It was unfortunate (and some may say fortunate) that this play was just starting to tour the UK when the Covid-19 crisis struck but now this production of Ali Milles debut play is on offer through streaming services from the excellent Original Theatre Company.

Getting rid of the elephant in the room straightaway, I have got to say this was somewhat a messy affair and totally left me cold. I’m not really sure what constitutes a “thriller” and the show is advertised as a “thriller” but there certainly weren’t many thrills to be had by this over-ripe psychological melodrama with a scattering of ghostly interruptions from the usually excellent Gwen Taylor as the old “witch” Enid.

The play does not really know what it wants to be, and the standard dialogue makes all the characters rather flat and clichéd. There did seem to be an over reliance on blackouts, loud bangs and bumps and “scary” mist. The past and the present colliding with confusing monotony.

Directed by Philip Franks, this play was badly let down by a familiar script and I hate to say, some very patchy acting.

The slim story involved Suzanne (Caroline Harker) and Laura (Lucy Doyle) getting away for a romantic weekend in Laura’s old family croft. There is the dashing crofts man and family friend (Drew Cain) and Laura’s father (Simon Roberts) to add to the turgid plot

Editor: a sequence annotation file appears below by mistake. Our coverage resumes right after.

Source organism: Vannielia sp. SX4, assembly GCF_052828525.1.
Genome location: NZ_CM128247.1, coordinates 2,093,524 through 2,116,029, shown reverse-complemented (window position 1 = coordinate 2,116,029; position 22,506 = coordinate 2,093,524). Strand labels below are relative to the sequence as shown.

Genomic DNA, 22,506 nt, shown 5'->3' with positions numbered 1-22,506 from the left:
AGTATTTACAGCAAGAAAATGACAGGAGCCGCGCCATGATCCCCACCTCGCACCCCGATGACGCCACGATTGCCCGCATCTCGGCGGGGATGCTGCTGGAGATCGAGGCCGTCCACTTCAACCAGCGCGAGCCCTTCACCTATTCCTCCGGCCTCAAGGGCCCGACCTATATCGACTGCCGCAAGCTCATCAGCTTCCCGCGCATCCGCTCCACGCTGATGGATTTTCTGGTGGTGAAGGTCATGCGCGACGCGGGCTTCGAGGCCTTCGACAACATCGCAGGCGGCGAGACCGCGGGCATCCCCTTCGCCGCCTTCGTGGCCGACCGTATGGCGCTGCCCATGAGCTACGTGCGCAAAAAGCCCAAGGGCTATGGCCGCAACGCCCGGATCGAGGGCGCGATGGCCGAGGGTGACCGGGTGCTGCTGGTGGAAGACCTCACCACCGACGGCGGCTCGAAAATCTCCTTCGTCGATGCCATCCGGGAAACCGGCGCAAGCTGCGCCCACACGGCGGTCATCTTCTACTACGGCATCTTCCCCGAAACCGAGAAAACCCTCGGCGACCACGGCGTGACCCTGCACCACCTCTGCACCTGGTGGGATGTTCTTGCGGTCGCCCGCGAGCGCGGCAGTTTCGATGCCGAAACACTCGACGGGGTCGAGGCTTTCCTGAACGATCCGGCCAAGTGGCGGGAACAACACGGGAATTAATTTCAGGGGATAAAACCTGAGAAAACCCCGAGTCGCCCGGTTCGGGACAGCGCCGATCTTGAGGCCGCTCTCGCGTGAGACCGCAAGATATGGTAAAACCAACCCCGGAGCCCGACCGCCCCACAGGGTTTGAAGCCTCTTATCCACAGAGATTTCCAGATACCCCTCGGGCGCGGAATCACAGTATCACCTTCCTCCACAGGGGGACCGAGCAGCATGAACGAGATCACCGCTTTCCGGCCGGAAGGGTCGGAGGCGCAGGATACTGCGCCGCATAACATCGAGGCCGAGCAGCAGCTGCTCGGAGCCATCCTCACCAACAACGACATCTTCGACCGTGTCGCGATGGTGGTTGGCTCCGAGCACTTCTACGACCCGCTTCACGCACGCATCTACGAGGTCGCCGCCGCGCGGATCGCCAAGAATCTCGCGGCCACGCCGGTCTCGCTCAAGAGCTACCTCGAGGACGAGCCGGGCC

It starts as a relationship drama between the older and younger woman and this was interesting to a point but then the cast started taking dual roles on and the story ran off the rails. Taylor trotted in occasionally to “look scary” and speak all doom and gloom.

I was reminded of that line in the Queen anthem – “Thunderbolt and Lightning, very, very frightening me” whenever Taylor came on stage, sat on her rocking chair and tried to reach out through the mist.

The play transformed into themes of family guilt and loss, exploring the relationships between Laura and her parents and all through this melodrama we had the treat of the rather obscure and not very interesting story of “the auld witch woman” Enid.

Franks tried his best to raise the game and actually got a good performance from Lucy Doyle as Laura even though she had a quick dress and accent change almost every ten minutes. Taylor coasted in a largely thankless role, while Harker as the older lover of Laura seemed bored with the whole thing.

I kept on saying to myself – why in heaven’s name didn’t they go to a luxury spa weekend instead of going to a shack in the middle of nowhere haunted by a gloomy old woman with candles in the window?

On the plus side the set was well realised by Adrian Linford and the background music by James Findley on violin was rather sublime, but these were definitely the only redeeming features of an otherwise overblown and frankly hugely disappointing play.

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Reviewer: Kiefer Williams

Reviewed: 21st April 2020

North West End UK Rating: ★★★★★